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Tiny Desk Contest Top Shelf — an eight-week series highlighting the best entries from the 2020 Contest — came to a close on Thursday, July 30, when Bob Boilen hosted the final episode.

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On Thursday, July 23, Bob Boilen was joined by Rita Houston, Program Director of NPR Member station WFUV in New York, for the penultimate episode of Tiny Desk Contest Top shelf.

Each year, the Tiny Desk Contest receives entries from all 50 states — and that's thanks in part to help from our friends at NPR Member stations. This year, the Contest introduced us to so many new artists and brought us new songs from previous entrants we love. Today, we're sharing some great entries chosen by Member stations across the country.

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On Thursday, July 16, Bob Boilen was joined by Tiny Desk Contest judge and Tiny Desk alumna Gina Chavez for episode six of Tiny Desk Contest Top Shelf.

Updated on July 20 at 1:47 p.m. ET.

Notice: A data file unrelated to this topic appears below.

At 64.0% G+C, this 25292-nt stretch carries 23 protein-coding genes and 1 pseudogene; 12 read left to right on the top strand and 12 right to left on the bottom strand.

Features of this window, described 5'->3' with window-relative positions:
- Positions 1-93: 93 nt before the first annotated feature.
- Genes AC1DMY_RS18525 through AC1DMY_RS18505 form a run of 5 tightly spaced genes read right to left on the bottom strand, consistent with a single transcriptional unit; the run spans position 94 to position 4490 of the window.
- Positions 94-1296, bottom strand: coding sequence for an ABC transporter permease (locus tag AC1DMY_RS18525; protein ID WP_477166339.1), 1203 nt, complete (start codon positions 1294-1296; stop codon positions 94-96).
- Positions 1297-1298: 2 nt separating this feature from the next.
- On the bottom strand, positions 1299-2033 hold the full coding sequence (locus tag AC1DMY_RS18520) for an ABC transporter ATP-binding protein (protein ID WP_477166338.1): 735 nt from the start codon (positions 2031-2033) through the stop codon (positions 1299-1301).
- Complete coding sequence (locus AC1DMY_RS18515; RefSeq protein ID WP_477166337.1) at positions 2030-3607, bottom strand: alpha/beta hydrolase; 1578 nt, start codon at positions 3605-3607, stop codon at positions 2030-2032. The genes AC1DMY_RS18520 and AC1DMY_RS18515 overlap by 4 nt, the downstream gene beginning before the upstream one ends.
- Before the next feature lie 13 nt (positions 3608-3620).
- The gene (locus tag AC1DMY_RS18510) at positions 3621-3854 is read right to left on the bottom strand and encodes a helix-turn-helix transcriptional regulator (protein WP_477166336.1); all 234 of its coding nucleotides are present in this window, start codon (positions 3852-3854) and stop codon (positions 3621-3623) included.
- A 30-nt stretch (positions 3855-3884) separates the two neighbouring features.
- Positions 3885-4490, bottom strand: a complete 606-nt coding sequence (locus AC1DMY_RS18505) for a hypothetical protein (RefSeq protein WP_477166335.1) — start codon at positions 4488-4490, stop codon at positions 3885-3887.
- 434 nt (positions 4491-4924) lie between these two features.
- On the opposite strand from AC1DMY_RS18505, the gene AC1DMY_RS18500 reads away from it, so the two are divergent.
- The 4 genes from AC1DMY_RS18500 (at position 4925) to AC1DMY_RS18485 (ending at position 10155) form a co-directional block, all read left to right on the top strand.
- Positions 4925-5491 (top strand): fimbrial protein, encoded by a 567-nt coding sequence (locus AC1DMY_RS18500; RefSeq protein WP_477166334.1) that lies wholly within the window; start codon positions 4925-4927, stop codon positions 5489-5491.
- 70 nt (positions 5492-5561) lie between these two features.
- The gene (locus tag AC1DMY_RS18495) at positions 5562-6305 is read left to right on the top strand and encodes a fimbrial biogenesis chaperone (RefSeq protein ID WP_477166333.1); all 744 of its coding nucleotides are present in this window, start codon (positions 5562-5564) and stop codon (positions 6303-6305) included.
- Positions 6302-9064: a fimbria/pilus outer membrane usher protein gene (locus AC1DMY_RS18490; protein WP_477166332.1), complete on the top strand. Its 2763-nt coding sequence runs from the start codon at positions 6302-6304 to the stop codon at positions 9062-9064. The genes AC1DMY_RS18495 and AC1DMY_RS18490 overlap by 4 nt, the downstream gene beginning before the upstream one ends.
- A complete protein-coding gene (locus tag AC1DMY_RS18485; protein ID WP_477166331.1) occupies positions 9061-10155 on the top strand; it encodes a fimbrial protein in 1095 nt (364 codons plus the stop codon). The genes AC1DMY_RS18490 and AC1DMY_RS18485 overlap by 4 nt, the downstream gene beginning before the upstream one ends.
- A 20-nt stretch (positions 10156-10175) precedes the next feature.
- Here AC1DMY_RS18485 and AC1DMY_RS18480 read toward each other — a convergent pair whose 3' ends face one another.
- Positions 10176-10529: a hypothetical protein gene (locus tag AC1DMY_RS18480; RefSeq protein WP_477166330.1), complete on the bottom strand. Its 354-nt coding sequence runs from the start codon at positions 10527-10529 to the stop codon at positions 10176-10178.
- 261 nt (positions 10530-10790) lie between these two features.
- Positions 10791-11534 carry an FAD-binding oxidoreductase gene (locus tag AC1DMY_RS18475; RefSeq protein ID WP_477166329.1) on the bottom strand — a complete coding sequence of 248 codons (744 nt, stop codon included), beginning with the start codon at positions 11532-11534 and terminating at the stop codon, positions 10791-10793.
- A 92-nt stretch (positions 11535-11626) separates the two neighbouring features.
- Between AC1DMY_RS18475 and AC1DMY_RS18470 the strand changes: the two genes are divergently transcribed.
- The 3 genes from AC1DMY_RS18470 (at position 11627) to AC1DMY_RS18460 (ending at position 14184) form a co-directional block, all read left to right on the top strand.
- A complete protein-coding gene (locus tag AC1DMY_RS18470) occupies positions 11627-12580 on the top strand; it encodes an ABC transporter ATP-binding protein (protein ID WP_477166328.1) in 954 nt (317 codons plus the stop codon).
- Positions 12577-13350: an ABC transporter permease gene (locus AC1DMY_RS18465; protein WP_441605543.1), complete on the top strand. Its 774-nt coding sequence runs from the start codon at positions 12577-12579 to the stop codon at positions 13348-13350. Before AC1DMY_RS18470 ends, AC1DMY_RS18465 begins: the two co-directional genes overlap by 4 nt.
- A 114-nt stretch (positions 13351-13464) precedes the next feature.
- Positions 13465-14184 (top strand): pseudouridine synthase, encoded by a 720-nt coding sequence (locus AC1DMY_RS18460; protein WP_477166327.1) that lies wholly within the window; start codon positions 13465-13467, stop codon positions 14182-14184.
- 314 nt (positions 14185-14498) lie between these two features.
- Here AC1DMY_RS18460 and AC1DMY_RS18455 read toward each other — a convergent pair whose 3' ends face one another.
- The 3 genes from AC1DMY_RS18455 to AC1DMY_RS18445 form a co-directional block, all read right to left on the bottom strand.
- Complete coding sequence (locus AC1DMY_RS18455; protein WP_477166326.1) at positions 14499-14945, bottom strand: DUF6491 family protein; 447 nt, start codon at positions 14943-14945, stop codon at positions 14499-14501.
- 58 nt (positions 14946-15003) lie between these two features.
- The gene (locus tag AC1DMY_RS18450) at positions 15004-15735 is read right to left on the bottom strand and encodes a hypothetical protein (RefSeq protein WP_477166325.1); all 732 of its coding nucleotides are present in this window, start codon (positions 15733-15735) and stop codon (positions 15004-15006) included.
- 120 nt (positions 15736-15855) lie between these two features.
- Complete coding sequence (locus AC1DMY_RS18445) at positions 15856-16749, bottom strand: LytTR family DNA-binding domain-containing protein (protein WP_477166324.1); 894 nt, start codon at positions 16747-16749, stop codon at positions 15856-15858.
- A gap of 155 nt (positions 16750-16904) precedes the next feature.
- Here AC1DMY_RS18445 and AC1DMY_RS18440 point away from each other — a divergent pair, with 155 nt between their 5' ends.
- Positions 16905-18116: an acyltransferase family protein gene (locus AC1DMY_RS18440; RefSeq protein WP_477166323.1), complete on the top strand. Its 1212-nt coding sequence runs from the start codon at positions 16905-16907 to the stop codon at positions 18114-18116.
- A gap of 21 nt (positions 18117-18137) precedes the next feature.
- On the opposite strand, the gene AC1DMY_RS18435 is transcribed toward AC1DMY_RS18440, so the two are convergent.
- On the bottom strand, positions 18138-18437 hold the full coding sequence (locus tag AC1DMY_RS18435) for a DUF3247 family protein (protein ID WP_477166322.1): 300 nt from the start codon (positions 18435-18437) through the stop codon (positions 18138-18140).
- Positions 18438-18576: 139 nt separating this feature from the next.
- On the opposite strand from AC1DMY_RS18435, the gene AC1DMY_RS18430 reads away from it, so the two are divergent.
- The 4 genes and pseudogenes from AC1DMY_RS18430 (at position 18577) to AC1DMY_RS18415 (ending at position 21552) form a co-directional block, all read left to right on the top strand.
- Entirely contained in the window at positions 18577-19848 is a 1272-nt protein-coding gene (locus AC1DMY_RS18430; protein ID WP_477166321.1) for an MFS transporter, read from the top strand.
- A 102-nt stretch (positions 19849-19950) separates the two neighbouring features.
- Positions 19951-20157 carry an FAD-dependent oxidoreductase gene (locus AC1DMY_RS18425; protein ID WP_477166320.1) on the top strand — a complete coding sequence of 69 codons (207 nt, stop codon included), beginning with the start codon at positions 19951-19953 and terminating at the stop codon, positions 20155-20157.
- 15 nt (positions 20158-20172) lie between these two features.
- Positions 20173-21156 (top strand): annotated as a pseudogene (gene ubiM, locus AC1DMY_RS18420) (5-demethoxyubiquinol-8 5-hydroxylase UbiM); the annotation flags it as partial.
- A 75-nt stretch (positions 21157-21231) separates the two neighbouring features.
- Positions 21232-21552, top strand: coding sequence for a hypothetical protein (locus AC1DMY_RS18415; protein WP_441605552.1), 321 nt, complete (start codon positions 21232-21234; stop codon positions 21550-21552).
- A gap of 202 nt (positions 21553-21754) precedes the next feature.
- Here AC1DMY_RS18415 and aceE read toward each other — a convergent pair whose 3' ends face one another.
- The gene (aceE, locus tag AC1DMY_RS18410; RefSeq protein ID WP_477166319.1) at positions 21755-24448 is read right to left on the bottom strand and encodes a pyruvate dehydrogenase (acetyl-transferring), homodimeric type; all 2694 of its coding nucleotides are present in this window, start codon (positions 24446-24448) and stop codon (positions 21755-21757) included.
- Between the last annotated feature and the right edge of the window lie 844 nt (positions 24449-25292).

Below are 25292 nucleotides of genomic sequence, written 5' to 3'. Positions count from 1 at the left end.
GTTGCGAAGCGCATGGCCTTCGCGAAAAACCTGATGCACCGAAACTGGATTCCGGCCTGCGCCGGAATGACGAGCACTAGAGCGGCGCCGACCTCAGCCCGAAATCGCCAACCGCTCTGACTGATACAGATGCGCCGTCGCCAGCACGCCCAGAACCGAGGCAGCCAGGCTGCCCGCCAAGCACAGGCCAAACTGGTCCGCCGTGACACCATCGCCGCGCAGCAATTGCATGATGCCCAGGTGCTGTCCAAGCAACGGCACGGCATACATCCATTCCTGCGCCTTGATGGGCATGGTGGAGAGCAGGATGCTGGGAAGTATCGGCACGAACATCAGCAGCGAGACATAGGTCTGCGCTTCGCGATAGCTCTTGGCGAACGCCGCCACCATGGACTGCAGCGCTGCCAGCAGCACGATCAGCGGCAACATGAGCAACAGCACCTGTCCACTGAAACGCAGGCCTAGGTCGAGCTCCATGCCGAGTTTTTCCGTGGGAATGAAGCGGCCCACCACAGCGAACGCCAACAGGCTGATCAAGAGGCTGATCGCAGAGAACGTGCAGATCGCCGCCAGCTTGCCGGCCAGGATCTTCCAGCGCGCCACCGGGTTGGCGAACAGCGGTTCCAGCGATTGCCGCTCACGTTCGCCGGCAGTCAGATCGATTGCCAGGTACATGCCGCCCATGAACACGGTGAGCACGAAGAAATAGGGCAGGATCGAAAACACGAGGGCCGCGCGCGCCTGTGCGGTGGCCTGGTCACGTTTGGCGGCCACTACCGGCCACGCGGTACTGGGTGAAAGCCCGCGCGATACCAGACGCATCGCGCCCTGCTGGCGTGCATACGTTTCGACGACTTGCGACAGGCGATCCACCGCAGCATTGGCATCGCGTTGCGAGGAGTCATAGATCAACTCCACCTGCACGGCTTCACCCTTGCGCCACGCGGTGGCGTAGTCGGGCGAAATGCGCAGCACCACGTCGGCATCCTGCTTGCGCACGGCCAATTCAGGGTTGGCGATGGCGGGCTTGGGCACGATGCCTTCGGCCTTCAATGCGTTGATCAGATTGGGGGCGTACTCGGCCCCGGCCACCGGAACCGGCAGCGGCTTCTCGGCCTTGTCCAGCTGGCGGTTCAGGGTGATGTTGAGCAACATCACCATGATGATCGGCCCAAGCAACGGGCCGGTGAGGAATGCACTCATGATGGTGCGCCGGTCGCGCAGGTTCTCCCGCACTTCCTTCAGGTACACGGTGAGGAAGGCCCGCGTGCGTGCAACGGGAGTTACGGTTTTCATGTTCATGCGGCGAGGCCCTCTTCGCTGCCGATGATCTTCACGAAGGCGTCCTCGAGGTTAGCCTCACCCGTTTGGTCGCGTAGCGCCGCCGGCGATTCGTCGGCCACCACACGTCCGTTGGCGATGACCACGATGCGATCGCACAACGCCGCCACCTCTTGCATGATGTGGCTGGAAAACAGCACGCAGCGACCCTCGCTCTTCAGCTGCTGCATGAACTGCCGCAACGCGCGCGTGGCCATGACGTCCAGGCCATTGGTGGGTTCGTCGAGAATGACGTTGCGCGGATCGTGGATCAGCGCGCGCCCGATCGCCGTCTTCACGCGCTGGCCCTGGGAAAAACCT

The listening party has ended, but you can stream the album below via Spotify or Apple Music.

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On Thursday, July 9, Bob Boilen and Tiny Desk Contest judge Tarik Moody of 88Nine Radio Milwaukee hosted episode five of Tiny Desk Contest Top Shelf.

I've just finished Mikel Jollett's memoir, Hollywood Park, and it's extraordinary. Mikel is best known as the front person in the band The Airborne Toxic Event, but his journey to his current life is both stunning and sad. The book opens with him as a child raised in a cult known as Synanon.

Updated on July 20 at 1:50 p.m. ET

The listening party has ended, but you can stream the album below via Bandcamp.

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On Thursday, July 2, Bob Boilen was joined by 2019 Tiny Desk Contest winner, Quinn Christopherson, in episode f

You gotta respect when an artist stays consistent with their artistry, no matter how long they're deemed to be "still bubbling," niche or just generally under the radar. Sometimes it's those who stay underrated for years and then finally "pop" who savor the success in more humble and innovative ways.

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"Get ready for Oakland to meet New Orleans!" Fantastic Negrito, aka Xavier Dphrepaulezz, teased on Twitter.

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On Thursday, June 25, Bob Boilen hosted episode three of Tiny Desk Contest Top Shelf.